My problem: I have two clustering (or partitions) of a set of numbers $\{1,...,n\}$, each with $k$ cluster (or subsets), that i have to compare and, to do that, i'd like to try some different indexes like Jaccard, Mirkin and the Variation of Information, so i need to compute a confusion matrix. Given that labels are random in 1,...,k, a naive implementation to compute a confusion matrix like this

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would be to compute for every $i,j \in [1,...,k]$ the number of co-clustered pairs of elements, but this algorithm is $O(k^2) $

I've read a few papers where the authors say that confusion matrix can be calculated in $O(n)$. In Integrating Microarray Data by Consensus Clustering, for example, they choose a symmetric difference distance distance that they can compute from $b$ and $c$ values of a cunfusion matrix, values that can be computed in $O(n)$ time. How can they do that ?


Assuming you have $O(1)$ lookups of cluster memberships, you can iterate of all objects, query both cluster memberships, and tabulate this in a $k^2$ matrix (counting the frequency of object being in cluster $i$ resp. $j$). This part is $O(n)$. From this $k\times k$ matrix, you can efficiently compute the $2 \times 2$ "pair confusion" matrix. This part is $O(k^2)$.

The total algorithm thus is $O(n\cdot k^2)$ and if we assume $k^2\ll n$ to be neglibile then we have $O(n)$.

  • $\begingroup$ unfortunately, it's not true in my case that $k^2<<n$, cause i'm solving a vehicle routing problem and for 200 customers i can have 18-20 vehicles (subsets). But, if I keep a co-clustered counter , every time i update a cell during the $O(n)$ phase i update my $co-clustered$ counter (if the cell value is 3, when add an element i have 3 new co-clustred pairs) , so i can avoid the $O(k^2)$ phase. Am i wrong? $\endgroup$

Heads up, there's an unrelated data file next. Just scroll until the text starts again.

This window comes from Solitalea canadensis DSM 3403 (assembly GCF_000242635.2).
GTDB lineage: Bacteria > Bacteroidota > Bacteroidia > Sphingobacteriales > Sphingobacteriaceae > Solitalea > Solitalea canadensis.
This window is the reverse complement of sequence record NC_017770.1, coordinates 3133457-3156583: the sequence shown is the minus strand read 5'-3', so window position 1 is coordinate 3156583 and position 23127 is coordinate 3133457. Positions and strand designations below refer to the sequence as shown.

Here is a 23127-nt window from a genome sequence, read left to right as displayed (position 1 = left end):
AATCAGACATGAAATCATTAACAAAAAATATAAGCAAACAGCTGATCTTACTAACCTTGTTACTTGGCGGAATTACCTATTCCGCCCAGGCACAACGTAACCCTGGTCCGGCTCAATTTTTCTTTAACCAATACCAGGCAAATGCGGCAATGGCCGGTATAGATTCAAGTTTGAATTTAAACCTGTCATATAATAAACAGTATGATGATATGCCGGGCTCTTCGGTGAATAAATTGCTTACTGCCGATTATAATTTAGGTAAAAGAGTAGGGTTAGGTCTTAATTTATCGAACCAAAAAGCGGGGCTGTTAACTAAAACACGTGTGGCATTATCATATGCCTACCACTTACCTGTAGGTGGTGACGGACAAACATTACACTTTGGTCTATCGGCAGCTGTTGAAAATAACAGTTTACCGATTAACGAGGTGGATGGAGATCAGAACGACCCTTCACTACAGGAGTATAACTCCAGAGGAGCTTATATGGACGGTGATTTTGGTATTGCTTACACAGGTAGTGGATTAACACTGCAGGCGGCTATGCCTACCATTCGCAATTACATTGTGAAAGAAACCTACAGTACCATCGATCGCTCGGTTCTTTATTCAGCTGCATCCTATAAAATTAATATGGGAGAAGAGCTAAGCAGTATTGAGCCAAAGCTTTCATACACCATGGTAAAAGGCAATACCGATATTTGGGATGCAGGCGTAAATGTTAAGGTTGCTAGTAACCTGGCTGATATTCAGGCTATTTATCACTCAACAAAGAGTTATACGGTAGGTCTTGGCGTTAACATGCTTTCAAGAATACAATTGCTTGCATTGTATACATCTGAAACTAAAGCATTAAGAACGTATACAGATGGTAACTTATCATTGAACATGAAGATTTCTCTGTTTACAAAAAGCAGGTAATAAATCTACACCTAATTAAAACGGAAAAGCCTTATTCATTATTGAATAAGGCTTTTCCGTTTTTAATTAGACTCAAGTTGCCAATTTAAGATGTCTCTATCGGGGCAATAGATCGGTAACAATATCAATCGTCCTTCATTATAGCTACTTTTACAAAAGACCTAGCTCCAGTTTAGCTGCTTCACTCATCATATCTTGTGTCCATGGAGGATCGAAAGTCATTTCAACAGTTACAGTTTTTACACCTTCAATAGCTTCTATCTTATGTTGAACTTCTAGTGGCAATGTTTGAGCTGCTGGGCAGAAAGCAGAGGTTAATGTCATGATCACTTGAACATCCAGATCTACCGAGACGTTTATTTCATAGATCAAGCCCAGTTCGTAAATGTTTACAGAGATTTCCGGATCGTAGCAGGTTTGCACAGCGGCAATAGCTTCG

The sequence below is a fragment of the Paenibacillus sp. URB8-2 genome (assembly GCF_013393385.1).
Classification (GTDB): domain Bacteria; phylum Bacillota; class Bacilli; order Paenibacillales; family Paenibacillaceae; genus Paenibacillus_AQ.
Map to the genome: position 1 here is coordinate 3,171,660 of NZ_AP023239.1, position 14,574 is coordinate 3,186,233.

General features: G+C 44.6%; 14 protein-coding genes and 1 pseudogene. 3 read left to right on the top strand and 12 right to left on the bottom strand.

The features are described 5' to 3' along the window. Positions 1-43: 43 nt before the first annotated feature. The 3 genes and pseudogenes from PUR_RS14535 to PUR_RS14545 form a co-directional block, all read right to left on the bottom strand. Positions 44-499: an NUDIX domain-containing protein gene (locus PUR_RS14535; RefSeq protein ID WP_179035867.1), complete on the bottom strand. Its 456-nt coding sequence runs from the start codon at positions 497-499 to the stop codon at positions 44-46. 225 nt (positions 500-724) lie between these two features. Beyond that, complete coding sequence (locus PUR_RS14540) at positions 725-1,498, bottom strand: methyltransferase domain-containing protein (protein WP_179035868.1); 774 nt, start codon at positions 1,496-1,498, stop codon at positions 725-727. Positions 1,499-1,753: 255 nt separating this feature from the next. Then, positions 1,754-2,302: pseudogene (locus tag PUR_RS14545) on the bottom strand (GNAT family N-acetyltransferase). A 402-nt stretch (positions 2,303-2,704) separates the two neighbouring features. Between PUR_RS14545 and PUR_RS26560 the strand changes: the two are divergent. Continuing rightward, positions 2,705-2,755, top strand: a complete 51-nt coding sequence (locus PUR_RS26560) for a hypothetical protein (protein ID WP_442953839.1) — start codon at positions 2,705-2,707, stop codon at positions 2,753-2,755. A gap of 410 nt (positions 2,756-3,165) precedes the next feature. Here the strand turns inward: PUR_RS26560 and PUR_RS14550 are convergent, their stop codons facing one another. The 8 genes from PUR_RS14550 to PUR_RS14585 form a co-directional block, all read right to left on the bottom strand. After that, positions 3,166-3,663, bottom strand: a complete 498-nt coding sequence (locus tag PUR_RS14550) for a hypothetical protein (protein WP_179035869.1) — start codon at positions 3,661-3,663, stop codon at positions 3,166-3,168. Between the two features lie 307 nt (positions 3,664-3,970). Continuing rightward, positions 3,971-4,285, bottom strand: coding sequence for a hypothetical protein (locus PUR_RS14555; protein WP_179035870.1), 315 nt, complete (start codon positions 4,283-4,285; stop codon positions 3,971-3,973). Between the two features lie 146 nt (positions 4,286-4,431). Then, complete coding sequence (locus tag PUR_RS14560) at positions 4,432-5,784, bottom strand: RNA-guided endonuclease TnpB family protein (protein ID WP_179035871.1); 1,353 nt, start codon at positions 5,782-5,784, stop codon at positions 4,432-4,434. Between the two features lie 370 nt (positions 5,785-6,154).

– jcsun
    Jan 23 '16 at 10:31
  • $\begingroup$ If $n=200$, asymptotic complexity is completely irrelevant. $1000\cdot n > n^2$ if $n=200$! But with $n=200$, anything should be only a few ms. So don't attempt to solve a problem that you do not have. $\endgroup$ Jan 23 '16 at 17:29
  • $\begingroup$ yes, you'right. But i've implemented it in a genetic algorithm where the distance/similarity function is called tens of thousands of times. so computation time actually changes quite a lot! $\endgroup$
    – jcsun
    Jan 23 '16 at 17:38
  • $\begingroup$ Yes, but not the asymptotic runtime. Again, $1000\cdot n > n^2$. A fast quadratic algorithm can outperform a linear algorithm on tiny data sets, in particular when called millions of times. That is why you sort tiny data sets with insertion sort (which is $O(n^2)$) and not heap sort (which is $O(n \log n)$ but has a much larger constant factor). Therefore, benchmark and profile your code. $\endgroup$ Jan 23 '16 at 18:02
  • $\begingroup$ Ok, now i understand! thank you very much for your patience! $\endgroup$
    – jcsun
    Jan 23 '16 at 18:52

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